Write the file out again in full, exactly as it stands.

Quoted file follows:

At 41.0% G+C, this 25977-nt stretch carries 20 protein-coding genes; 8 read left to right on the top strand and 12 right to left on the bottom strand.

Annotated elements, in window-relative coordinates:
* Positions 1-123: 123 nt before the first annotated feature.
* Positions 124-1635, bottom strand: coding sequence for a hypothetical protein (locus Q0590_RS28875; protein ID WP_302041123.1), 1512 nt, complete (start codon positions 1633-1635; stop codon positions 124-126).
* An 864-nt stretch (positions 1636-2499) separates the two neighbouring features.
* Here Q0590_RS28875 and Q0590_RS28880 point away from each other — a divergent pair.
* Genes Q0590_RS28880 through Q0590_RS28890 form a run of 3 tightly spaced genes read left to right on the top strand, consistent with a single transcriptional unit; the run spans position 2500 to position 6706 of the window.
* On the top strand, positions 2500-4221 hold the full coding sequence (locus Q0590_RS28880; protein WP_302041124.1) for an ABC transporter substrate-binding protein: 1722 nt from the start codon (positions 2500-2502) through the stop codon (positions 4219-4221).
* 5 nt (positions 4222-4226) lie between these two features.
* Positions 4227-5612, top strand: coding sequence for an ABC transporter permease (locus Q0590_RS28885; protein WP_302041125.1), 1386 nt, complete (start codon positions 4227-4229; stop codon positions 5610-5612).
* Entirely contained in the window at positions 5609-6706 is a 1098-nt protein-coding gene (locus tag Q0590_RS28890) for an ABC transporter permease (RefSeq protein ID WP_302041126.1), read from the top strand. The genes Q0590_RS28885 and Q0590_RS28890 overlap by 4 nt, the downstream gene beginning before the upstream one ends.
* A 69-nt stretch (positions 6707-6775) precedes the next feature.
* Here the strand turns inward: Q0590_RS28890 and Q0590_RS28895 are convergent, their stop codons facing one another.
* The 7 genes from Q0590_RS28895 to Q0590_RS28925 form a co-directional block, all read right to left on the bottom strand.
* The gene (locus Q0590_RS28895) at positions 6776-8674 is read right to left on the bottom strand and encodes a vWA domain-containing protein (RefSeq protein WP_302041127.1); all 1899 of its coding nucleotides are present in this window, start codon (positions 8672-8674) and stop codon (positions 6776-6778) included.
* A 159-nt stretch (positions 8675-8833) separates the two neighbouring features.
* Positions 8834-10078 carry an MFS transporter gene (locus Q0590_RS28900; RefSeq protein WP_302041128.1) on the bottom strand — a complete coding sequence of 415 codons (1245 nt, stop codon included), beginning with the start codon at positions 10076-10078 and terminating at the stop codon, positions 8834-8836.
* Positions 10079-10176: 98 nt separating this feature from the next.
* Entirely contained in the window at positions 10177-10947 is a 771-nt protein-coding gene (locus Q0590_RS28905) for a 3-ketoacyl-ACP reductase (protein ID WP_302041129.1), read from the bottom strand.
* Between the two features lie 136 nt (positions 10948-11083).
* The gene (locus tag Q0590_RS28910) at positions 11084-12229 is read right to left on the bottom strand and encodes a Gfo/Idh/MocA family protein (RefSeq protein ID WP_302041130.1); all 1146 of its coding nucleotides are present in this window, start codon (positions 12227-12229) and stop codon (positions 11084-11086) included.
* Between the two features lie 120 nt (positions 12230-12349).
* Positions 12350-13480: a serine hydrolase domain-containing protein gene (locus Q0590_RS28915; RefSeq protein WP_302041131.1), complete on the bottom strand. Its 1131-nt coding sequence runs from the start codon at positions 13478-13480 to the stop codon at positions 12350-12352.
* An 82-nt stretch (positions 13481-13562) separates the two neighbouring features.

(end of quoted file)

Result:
At 41.0% G+C, this 25977-nt stretch carries 20 protein-coding genes; 8 read left to right on the top strand and 12 right to left on the bottom strand.

Annotated elements, in window-relative coordinates:
* Positions 1-123: 123 nt before the first annotated feature.
* Positions 124-1635, bottom strand: coding sequence for a hypothetical protein (locus Q0590_RS28875; protein ID WP_302041123.1), 1512 nt, complete (start codon positions 1633-1635; stop codon positions 124-126).
* An 864-nt stretch (positions 1636-2499) separates the two neighbouring features.
* Here Q0590_RS28875 and Q0590_RS28880 point away from each other — a divergent pair.
* Genes Q0590_RS28880 through Q0590_RS28890 form a run of 3 tightly spaced genes read left to right on the top strand, consistent with a single transcriptional unit; the run spans position 2500 to position 6706 of the window.
* On the top strand, positions 2500-4221 hold the full coding sequence (locus Q0590_RS28880; protein WP_302041124.1) for an ABC transporter substrate-binding protein: 1722 nt from the start codon (positions 2500-2502) through the stop codon (positions 4219-4221).
* 5 nt (positions 4222-4226) lie between these two features.
* Positions 4227-5612, top strand: coding sequence for an ABC transporter permease (locus Q0590_RS28885; protein WP_302041125.1), 1386 nt, complete (start codon positions 4227-4229; stop codon positions 5610-5612).
* Entirely contained in the window at positions 5609-6706 is a 1098-nt protein-coding gene (locus tag Q0590_RS28890) for an ABC transporter permease (RefSeq protein ID WP_302041126.1), read from the top strand. The genes Q0590_RS28885 and Q0590_RS28890 overlap by 4 nt, the downstream gene beginning before the upstream one ends.
* A 69-nt stretch (positions 6707-6775) precedes the next feature.
* Here the strand turns inward: Q0590_RS28890 and Q0590_RS28895 are convergent, their stop codons facing one another.
* The 7 genes from Q0590_RS28895 to Q0590_RS28925 form a co-directional block, all read right to left on the bottom strand.
* The gene (locus Q0590_RS28895) at positions 6776-8674 is read right to left on the bottom strand and encodes a vWA domain-containing protein (RefSeq protein WP_302041127.1); all 1899 of its coding nucleotides are present in this window, start codon (positions 8672-8674) and stop codon (positions 6776-6778) included.
* A 159-nt stretch (positions 8675-8833) separates the two neighbouring features.
* Positions 8834-10078 carry an MFS transporter gene (locus Q0590_RS28900; RefSeq protein WP_302041128.1) on the bottom strand — a complete coding sequence of 415 codons (1245 nt, stop codon included), beginning with the start codon at positions 10076-10078 and terminating at the stop codon, positions 8834-8836.
* Positions 10079-10176: 98 nt separating this feature from the next.
* Entirely contained in the window at positions 10177-10947 is a 771-nt protein-coding gene (locus Q0590_RS28905) for a 3-ketoacyl-ACP reductase (protein ID WP_302041129.1), read from the bottom strand.
* Between the two features lie 136 nt (positions 10948-11083).
* The gene (locus tag Q0590_RS28910) at positions 11084-12229 is read right to left on the bottom strand and encodes a Gfo/Idh/MocA family protein (RefSeq protein ID WP_302041130.1); all 1146 of its coding nucleotides are present in this window, start codon (positions 12227-12229) and stop codon (positions 11084-11086) included.
* Between the two features lie 120 nt (positions 12230-12349).
* Positions 12350-13480: a serine hydrolase domain-containing protein gene (locus Q0590_RS28915; RefSeq protein WP_302041131.1), complete on the bottom strand. Its 1131-nt coding sequence runs from the start codon at positions 13478-13480 to the stop codon at positions 12350-12352.
* An 82-nt stretch (positions 13481-13562) separates the two neighbouring features.